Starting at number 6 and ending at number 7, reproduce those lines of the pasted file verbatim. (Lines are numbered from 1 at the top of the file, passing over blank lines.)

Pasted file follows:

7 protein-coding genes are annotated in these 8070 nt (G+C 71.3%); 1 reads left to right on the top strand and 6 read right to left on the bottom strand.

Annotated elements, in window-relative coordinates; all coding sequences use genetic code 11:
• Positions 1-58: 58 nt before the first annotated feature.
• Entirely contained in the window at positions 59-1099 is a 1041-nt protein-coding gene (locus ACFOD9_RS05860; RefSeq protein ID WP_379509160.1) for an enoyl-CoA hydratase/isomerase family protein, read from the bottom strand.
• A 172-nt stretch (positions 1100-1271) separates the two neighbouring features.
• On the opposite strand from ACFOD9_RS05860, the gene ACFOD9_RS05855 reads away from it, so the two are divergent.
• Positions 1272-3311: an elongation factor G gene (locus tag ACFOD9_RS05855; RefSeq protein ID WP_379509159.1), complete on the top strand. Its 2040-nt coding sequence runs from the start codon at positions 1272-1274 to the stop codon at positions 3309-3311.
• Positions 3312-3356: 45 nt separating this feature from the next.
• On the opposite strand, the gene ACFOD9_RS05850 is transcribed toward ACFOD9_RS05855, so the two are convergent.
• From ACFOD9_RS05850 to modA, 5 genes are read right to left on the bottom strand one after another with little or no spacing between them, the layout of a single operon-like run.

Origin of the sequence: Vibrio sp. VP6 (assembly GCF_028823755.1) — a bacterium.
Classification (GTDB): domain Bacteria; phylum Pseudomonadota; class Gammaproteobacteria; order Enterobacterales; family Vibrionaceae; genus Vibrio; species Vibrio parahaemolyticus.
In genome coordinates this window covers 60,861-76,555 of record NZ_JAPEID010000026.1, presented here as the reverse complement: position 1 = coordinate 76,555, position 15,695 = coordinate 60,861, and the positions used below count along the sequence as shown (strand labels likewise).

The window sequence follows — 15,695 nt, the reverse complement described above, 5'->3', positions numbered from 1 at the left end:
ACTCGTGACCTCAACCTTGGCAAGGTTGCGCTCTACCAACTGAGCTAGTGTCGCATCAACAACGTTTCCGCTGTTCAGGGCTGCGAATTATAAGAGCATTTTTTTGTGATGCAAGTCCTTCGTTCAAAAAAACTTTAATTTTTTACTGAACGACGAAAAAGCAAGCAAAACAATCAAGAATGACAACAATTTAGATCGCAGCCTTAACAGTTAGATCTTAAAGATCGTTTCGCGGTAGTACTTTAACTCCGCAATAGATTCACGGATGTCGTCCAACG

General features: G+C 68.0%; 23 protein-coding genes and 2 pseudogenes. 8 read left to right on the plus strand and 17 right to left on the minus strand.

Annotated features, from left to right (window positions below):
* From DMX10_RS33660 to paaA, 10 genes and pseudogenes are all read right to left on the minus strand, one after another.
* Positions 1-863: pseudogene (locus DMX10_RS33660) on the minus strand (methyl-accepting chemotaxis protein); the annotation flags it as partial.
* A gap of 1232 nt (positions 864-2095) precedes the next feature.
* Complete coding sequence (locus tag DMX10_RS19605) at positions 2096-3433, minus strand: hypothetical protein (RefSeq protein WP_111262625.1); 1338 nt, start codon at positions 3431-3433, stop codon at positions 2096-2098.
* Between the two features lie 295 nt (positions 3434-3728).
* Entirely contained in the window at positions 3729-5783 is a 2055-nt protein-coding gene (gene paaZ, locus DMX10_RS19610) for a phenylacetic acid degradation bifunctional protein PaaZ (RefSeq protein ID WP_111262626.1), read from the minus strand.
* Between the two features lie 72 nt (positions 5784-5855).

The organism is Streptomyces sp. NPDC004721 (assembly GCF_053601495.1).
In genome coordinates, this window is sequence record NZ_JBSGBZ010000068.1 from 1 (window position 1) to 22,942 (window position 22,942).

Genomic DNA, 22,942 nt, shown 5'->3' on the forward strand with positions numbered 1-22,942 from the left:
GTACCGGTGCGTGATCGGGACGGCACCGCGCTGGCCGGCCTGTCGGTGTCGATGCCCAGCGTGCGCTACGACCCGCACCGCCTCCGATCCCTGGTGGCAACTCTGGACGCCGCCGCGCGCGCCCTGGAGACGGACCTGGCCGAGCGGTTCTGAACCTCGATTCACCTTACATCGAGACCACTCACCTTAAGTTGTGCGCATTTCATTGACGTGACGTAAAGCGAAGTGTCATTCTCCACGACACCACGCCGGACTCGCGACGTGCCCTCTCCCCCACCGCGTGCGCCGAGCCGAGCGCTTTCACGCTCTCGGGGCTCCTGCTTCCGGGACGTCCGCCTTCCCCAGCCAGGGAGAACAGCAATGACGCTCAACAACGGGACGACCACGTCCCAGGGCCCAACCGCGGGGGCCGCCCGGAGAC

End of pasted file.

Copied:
• On the opposite strand from ACFOD9_RS05860, the gene ACFOD9_RS05855 reads away from it, so the two are divergent.
• Positions 1272-3311: an elongation factor G gene (locus tag ACFOD9_RS05855; RefSeq protein ID WP_379509159.1), complete on the top strand. Its 2040-nt coding sequence runs from the start codon at positions 1272-1274 to the stop codon at positions 3309-3311.